truepenny: artist's rendering of Sidneyia inexpectans (ds: trying to help)
So in the comments to my review of Wonderful Life, an alert reader mentioned purchasing a plush Opabinia. I think I withstood temptation for about 18 hours before I just couldn't stand it any longer and had to Google "plush opabinia," whereupon I discovered that not only does such a thing exist, there's more than one. There's Opabinia in brown, blue and red, yellow and blue, yellow and orange, blue and purple, mottled green and blue . . . Anomalocaris also appears in plush, as do Hallucigenia and Wiwaxia and Perspicaris and Ottoia and Amiskwia and, I admit it, my absolute favorite, Sidneyia:

I love Sidneyia inexpectans with all my foolish weirdo heart. Can't even tell you why.
truepenny: artist's rendering of Sidneyia inexpectans (writing: glass cat)
PURELY BY SERENDIPITY, I happened to pick up a National Geographic in the doctor's office this morning and found this. It is deeply surreal in its own right, but even more so for me because Brigadier General Edward S. Godfrey (a lieutenant in 1876) is notable as a reliable diarist/witness; he's someone I know well enough, historically speaking, to have an opinion about. (He falls into the category of men honorably trying to do their duty to the best of their abilities, and is also notable as being an officer at/near/around the Little Bighorn on June 25, 1876, who actually kept his head.)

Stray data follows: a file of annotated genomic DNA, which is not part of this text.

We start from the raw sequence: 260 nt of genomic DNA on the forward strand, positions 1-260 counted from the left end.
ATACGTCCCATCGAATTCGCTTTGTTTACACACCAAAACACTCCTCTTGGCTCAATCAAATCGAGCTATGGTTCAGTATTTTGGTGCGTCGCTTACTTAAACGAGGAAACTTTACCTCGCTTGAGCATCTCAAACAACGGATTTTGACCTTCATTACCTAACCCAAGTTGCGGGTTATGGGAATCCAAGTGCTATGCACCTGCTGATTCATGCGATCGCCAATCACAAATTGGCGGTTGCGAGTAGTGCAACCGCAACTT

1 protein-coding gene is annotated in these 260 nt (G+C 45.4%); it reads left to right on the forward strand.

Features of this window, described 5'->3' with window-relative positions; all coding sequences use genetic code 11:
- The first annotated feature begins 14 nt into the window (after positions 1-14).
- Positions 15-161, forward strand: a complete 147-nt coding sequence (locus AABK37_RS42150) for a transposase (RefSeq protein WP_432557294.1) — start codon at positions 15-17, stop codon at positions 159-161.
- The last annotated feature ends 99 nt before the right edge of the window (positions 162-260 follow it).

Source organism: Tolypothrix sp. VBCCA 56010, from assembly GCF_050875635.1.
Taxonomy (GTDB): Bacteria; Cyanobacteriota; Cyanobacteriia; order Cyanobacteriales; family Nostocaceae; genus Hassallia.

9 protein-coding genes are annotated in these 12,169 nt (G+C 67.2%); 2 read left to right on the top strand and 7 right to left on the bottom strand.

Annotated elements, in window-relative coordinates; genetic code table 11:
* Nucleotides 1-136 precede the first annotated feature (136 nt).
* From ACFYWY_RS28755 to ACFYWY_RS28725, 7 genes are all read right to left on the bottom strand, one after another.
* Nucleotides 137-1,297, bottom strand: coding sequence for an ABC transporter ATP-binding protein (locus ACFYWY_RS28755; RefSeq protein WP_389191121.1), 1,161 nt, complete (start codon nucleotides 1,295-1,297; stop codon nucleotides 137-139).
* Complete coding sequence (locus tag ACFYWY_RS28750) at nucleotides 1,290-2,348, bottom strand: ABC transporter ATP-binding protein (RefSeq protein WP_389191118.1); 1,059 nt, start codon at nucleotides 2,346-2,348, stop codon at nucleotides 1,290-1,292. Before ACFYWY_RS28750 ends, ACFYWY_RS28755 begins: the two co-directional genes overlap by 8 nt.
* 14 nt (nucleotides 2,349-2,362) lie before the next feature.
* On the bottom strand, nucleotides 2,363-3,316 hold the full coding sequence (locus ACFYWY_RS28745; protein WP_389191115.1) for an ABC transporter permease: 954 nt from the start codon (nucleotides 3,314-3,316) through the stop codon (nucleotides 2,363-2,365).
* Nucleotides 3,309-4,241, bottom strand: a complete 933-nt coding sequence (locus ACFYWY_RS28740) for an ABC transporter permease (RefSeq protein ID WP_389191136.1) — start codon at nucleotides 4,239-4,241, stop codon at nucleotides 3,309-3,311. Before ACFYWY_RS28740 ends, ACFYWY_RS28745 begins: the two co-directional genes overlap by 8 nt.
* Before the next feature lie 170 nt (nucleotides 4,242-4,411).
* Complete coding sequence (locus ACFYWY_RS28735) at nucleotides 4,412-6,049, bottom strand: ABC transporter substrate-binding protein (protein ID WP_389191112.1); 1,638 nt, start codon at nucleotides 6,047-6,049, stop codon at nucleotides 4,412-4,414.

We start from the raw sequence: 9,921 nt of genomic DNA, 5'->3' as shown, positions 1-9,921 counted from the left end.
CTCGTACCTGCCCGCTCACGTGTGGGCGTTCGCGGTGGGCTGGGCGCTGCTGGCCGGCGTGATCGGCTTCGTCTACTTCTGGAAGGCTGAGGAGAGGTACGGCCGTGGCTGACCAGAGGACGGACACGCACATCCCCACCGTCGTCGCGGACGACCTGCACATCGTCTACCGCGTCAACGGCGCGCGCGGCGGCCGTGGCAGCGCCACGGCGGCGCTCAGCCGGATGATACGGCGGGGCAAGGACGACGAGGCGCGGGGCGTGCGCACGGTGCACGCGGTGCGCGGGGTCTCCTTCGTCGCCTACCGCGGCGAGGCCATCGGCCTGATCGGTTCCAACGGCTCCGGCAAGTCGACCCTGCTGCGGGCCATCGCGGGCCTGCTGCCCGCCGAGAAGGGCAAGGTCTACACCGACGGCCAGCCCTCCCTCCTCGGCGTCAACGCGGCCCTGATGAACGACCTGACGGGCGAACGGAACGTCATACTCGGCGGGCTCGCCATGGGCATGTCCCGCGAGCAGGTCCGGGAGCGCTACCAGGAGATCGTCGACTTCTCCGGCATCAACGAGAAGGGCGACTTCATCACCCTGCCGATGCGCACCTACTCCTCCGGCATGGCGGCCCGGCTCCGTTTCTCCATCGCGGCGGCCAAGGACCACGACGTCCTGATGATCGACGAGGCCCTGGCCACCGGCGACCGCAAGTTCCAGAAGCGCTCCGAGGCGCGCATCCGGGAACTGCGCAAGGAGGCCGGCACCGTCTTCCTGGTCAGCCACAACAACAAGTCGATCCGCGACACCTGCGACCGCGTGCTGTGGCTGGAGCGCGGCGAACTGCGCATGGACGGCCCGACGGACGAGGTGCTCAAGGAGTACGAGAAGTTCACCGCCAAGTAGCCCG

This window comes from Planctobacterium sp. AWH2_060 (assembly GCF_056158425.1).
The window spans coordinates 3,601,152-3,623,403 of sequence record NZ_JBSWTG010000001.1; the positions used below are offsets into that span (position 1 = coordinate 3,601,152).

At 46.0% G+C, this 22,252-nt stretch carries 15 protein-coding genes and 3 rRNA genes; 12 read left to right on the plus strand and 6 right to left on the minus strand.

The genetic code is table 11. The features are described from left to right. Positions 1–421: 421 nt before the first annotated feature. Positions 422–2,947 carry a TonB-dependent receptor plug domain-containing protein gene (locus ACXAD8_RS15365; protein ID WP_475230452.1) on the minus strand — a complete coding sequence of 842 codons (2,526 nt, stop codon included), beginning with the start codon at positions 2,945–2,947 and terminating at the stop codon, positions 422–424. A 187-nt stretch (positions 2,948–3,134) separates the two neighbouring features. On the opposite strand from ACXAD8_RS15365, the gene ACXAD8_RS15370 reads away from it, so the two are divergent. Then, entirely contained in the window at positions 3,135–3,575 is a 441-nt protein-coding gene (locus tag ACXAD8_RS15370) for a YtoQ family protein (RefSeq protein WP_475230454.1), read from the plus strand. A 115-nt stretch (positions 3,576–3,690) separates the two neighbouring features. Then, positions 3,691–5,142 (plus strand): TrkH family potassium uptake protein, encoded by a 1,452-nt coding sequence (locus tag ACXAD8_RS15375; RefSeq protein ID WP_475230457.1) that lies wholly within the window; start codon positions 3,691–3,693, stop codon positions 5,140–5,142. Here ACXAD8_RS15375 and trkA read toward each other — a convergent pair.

I wish they had identifications for any of the Native American men.
truepenny: artist's rendering of Sidneyia inexpectans (writing: airship)
FIRST, Happy Book Day to Felix Gilman, whose book The Revolutions also comes out today. I don't know Mr. Gilman personally, but I admire his writing. And The Revolutions sounds awesome.

SECOND, Happy Book Day to me! To celebrate, my invaluable webtamer has put up the map of the Ethuveraz on katherineaddison.com.